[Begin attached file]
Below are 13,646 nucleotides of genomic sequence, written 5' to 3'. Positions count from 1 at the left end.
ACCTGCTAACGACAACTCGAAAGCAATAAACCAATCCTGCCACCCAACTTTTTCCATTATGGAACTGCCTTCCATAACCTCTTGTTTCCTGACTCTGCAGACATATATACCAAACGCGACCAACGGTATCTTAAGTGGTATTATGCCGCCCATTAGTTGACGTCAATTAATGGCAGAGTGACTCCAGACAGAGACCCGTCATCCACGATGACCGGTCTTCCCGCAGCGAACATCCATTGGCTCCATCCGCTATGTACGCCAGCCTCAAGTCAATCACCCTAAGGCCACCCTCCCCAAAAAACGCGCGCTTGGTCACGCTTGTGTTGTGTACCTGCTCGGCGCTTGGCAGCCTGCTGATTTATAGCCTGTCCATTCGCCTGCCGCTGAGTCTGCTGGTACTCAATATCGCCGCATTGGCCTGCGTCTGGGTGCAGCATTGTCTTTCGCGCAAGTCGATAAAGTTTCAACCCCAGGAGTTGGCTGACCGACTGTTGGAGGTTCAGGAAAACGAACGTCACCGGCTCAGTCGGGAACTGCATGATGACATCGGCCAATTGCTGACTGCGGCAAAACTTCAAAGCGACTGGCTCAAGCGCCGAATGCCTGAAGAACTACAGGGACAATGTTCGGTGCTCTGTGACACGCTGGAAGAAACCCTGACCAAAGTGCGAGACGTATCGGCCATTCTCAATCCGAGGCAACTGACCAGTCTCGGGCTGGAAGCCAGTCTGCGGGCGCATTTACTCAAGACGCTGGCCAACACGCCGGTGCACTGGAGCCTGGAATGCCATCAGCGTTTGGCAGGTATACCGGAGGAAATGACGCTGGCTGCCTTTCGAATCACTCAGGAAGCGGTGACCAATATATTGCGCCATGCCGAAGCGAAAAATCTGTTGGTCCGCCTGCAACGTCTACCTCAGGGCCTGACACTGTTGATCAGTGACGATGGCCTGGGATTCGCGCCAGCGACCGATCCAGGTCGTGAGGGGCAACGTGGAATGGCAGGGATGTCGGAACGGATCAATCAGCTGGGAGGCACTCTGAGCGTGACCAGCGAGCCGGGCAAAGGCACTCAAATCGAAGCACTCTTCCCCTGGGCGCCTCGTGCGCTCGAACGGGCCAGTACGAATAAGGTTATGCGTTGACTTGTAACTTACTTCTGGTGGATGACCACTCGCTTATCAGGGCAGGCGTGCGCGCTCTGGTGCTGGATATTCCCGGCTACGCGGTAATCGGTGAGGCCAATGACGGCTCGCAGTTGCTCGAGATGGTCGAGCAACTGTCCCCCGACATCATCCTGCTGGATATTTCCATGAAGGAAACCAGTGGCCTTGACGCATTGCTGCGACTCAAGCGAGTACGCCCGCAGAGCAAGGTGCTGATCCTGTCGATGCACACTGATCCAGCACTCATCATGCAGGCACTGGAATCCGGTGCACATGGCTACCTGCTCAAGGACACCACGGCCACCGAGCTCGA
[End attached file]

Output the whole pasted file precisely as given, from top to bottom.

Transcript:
Below are 13,646 nucleotides of genomic sequence, written 5' to 3'. Positions count from 1 at the left end.
ACCTGCTAACGACAACTCGAAAGCAATAAACCAATCCTGCCACCCAACTTTTTCCATTATGGAACTGCCTTCCATAACCTCTTGTTTCCTGACTCTGCAGACATATATACCAAACGCGACCAACGGTATCTTAAGTGGTATTATGCCGCCCATTAGTTGACGTCAATTAATGGCAGAGTGACTCCAGACAGAGACCCGTCATCCACGATGACCGGTCTTCCCGCAGCGAACATCCATTGGCTCCATCCGCTATGTACGCCAGCCTCAAGTCAATCACCCTAAGGCCACCCTCCCCAAAAAACGCGCGCTTGGTCACGCTTGTGTTGTGTACCTGCTCGGCGCTTGGCAGCCTGCTGATTTATAGCCTGTCCATTCGCCTGCCGCTGAGTCTGCTGGTACTCAATATCGCCGCATTGGCCTGCGTCTGGGTGCAGCATTGTCTTTCGCGCAAGTCGATAAAGTTTCAACCCCAGGAGTTGGCTGACCGACTGTTGGAGGTTCAGGAAAACGAACGTCACCGGCTCAGTCGGGAACTGCATGATGACATCGGCCAATTGCTGACTGCGGCAAAACTTCAAAGCGACTGGCTCAAGCGCCGAATGCCTGAAGAACTACAGGGACAATGTTCGGTGCTCTGTGACACGCTGGAAGAAACCCTGACCAAAGTGCGAGACGTATCGGCCATTCTCAATCCGAGGCAACTGACCAGTCTCGGGCTGGAAGCCAGTCTGCGGGCGCATTTACTCAAGACGCTGGCCAACACGCCGGTGCACTGGAGCCTGGAATGCCATCAGCGTTTGGCAGGTATACCGGAGGAAATGACGCTGGCTGCCTTTCGAATCACTCAGGAAGCGGTGACCAATATATTGCGCCATGCCGAAGCGAAAAATCTGTTGGTCCGCCTGCAACGTCTACCTCAGGGCCTGACACTGTTGATCAGTGACGATGGCCTGGGATTCGCGCCAGCGACCGATCCAGGTCGTGAGGGGCAACGTGGAATGGCAGGGATGTCGGAACGGATCAATCAGCTGGGAGGCACTCTGAGCGTGACCAGCGAGCCGGGCAAAGGCACTCAAATCGAAGCACTCTTCCCCTGGGCGCCTCGTGCGCTCGAACGGGCCAGTACGAATAAGGTTATGCGTTGACTTGTAACTTACTTCTGGTGGATGACCACTCGCTTATCAGGGCAGGCGTGCGCGCTCTGGTGCTGGATATTCCCGGCTACGCGGTAATCGGTGAGGCCAATGACGGCTCGCAGTTGCTCGAGATGGTCGAGCAACTGTCCCCCGACATCATCCTGCTGGATATTTCCATGAAGGAAACCAGTGGCCTTGACGCATTGCTGCGACTCAAGCGAGTACGCCCGCAGAGCAAGGTGCTGATCCTGTCGATGCACACTGATCCAGCACTCATCATGCAGGCACTGGAATCCGGTGCACATGGCTACCTGCTCAAGGACACCACGGCCACCGAGCTCGA